‘I didn’t have it done as a fashion choice… the subject of cancer is bigger than that’: Charlton striker Lyle Taylor on captaining Montserrat and why he chooses to play with pink hair
- Lyle Taylor has pink hair in tribute to members of his family who died of cancer
- Charlton Athletic striker Taylor also captains Caribbean island of Montserrat
- Charlton will turn The Valley pink against Oxford in support cancer awareness
Few players had a more unusual international break this month than Londoner Lyle Taylor of Charlton Athletic who captained the tiny Caribbean island of Montserrat and had “Pinkie” yelled at him by opponents from Belize.
That bit can be explained at least. Taylor has dyed his hair for the whole of October to raise awareness of cancer and Charlton have agreed to turn The Valley pink for their game against Oxford tomorrow night in support of their 28-year-old striker who has lost several relatives to the disease.
Taylor is an ideal figurehead for the cause, speaking with a natural authority and sense of perspective reminiscent of Rio Ferdinand.
Lyle Taylor opted to dye his hair pink after losing several family members to cancer
And the range of his career has seen him play against Celtic and Rangers during two spells in Scotland and become a regular marksman in the lower leagues in England, most notably for AFC Wimbledon and seven this season in League One for Lee Bowyer’s Addicks.
His interlude just over a week ago in Montserrat, who are ranked 205th in the world with only two countries below them, came about because Taylor qualifies for them through his grandparents.
He admits the whole experience is an eye-opener.
‘The population is only five thousand. I play in front of bigger crowds at The Valley,’ he says.
‘To get there, I flew to Antigua and waited for the evening boat to Montserrat which takes about an hour-and-half. On the return journey, we got this little eight-seater plane back to Angitua. It was interesting to say the least, the plane was basically a little “crop duster” and every crosswind made it sweaty.
‘Before we boarded, we had to all step on the scales with our luggage to make sure we didn’t break the weight limit.’
Alongside his campaigning, Taylor has also found time to captain Montserrat’s national team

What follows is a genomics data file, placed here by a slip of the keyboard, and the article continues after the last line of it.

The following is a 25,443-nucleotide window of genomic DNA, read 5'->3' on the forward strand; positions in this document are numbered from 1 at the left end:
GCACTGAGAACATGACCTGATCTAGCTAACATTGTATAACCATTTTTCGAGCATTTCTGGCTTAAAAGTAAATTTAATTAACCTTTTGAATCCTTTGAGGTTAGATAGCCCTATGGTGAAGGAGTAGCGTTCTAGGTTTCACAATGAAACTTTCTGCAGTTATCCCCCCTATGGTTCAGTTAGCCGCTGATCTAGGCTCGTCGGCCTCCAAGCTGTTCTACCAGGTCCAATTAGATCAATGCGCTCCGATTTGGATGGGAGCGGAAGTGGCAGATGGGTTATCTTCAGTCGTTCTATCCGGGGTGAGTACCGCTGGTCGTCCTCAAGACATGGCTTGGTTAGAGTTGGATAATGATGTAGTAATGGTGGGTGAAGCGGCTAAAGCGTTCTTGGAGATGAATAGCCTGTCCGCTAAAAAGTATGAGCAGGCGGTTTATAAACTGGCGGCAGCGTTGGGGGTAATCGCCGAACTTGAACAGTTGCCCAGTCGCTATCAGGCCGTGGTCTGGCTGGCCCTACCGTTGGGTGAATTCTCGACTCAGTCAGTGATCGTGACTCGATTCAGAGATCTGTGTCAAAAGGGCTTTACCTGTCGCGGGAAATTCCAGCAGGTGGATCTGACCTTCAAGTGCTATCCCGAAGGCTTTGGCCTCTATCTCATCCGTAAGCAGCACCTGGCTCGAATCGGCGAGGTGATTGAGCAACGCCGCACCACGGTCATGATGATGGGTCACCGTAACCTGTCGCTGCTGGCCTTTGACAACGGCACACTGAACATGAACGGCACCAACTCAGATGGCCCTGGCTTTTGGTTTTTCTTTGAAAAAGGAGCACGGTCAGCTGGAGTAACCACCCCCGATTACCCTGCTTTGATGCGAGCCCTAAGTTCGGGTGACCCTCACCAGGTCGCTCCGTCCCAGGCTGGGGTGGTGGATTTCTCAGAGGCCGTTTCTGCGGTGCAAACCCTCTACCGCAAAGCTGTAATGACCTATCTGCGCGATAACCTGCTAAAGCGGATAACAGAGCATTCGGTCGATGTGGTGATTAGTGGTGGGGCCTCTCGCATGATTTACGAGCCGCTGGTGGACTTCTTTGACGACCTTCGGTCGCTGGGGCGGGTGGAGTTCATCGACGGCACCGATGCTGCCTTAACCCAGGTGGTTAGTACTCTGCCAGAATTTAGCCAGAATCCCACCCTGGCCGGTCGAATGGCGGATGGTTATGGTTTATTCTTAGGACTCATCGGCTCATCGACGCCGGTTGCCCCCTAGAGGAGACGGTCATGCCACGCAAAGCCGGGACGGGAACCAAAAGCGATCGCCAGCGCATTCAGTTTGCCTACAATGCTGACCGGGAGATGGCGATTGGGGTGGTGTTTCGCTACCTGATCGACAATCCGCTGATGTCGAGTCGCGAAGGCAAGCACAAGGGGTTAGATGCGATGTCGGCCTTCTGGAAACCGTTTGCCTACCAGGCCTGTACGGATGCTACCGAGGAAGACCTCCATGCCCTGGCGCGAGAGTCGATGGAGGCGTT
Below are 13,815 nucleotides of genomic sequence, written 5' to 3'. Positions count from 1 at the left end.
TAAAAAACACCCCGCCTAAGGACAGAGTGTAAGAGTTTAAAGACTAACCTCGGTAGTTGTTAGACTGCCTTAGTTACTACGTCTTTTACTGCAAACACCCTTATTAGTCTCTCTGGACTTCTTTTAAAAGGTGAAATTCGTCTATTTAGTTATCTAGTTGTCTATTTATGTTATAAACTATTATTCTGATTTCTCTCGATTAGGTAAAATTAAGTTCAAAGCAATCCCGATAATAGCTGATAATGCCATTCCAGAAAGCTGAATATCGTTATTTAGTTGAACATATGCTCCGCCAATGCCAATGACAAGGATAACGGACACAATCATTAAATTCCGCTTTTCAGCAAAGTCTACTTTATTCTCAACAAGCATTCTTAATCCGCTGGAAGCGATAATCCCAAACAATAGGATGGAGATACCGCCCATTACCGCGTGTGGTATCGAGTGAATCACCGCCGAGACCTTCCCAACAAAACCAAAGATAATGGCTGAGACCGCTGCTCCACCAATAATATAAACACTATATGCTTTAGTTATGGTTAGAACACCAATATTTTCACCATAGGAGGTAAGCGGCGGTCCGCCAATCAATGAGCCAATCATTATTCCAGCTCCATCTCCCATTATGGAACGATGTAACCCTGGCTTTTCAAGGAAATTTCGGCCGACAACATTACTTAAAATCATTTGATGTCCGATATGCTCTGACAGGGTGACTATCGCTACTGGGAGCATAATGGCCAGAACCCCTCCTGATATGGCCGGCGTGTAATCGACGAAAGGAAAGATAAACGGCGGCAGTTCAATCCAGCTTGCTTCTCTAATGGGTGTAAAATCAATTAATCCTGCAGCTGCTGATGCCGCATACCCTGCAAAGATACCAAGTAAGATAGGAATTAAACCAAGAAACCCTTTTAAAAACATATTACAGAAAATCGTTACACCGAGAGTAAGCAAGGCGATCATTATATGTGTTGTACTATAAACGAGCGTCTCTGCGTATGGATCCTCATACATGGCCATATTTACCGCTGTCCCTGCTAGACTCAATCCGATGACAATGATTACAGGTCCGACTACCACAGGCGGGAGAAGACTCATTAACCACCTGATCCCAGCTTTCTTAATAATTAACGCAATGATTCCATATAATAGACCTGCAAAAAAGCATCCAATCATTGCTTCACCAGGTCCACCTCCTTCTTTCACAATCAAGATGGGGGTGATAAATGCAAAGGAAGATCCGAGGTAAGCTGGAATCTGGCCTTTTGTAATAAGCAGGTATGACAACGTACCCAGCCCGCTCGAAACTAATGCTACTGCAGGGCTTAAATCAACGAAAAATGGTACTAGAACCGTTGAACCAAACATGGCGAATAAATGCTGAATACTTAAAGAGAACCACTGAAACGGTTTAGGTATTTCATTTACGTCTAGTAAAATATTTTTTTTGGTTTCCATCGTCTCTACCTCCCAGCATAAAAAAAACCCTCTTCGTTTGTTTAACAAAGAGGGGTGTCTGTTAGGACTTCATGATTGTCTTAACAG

A crowd of 500, one-tenth of the entire population on the volcanic British overseas territory, watched Montserrat enjoy a rare competitive victory, a deserved 1-0 in a Concacaf Nations League qualifier.
‘The Belize players would shout “pinkie” when they needed someone to mark me at corners,’ smiles Taylor, whose international team-mates include his brother Joey from non-league Horsham, and Colchester United’s Brandon Comley.
Since returning to England, Taylor has been busy highlighting his Pink October campaign and returned to his favourite hairdressing salon in Richmond where his friend Jayde touched up the colouring of his hair.
Charlton have got right behind the player and fans are being urged to turn up in something pink for Tuesday’s game. The match programme has a striking pink cover, players will warm up in Cancer Research UK sweatshirts and collections will take place outside the ground. There may even be hairspray on hand for any other players who want to join Taylor and go pink.
Taylor has lost two grandparents and an aunt to cancer and wants to raise awareness
‘I’m lucky that football has given me a platform and I wanted to use it to send a message. It’s about fighting an illness that affects so many people. Everyone knows someone who has cancer,’ says Taylor, whose mum’s brother died of the disease.
‘My auntie Lisa also passed away the day before I played for AFC Wimbledon against Charlton in the FA Cup. My step-mum’s parents both survived bowel cancer and my grand-dad on my dad’s side has prostate cancer at the moment.
‘This isn’t about me. It’s about using my status as a senior footballer to try and have an influence. Charlton have been phenomenal, (player liason officer) Tracy Leaburn whose husband Carl played for the club and (media manager) Tom Rubashow.’
Taylor prepared carefully for his new look, pre-toning and lightening his hair for three months before the dye was applied at the start of the month.
But is the new hair colour here to stay? ‘Everyone says it suits me and I think it looks quite good,’ he says.
‘But I didn’t have it done as a fashion choice. That wasn’t the point of it – the subject of cancer is bigger than that.’
Charlton have agreed to turn The Valley pink on Tuesday, including the match programme
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